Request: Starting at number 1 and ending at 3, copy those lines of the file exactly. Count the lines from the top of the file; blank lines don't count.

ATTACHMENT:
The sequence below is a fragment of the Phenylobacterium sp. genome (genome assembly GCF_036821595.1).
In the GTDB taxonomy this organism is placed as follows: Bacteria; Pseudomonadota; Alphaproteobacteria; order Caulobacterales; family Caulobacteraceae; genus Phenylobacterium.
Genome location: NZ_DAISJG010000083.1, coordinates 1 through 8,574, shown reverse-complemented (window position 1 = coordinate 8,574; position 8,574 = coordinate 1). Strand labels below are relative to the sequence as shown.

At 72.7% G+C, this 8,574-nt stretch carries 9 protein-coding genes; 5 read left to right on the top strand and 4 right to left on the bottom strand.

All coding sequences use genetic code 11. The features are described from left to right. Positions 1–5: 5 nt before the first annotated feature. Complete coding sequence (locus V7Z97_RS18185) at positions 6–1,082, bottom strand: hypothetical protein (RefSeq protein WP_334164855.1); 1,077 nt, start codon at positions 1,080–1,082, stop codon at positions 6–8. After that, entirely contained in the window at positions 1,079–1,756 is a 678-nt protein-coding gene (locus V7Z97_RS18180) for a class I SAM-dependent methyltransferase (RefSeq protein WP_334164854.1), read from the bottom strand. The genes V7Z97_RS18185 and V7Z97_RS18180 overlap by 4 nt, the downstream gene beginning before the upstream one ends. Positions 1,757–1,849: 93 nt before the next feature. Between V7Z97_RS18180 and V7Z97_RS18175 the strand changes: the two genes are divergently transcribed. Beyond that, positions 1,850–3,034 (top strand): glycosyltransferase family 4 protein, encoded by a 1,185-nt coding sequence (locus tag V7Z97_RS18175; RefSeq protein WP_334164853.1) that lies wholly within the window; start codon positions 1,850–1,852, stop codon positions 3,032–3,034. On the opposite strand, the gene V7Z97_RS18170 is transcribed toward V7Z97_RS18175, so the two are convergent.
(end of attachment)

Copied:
The sequence below is a fragment of the Phenylobacterium sp. genome (genome assembly GCF_036821595.1).
In the GTDB taxonomy this organism is placed as follows: Bacteria; Pseudomonadota; Alphaproteobacteria; order Caulobacterales; family Caulobacteraceae; genus Phenylobacterium.
Genome location: NZ_DAISJG010000083.1, coordinates 1 through 8,574, shown reverse-complemented (window position 1 = coordinate 8,574; position 8,574 = coordinate 1). Strand labels below are relative to the sequence as shown.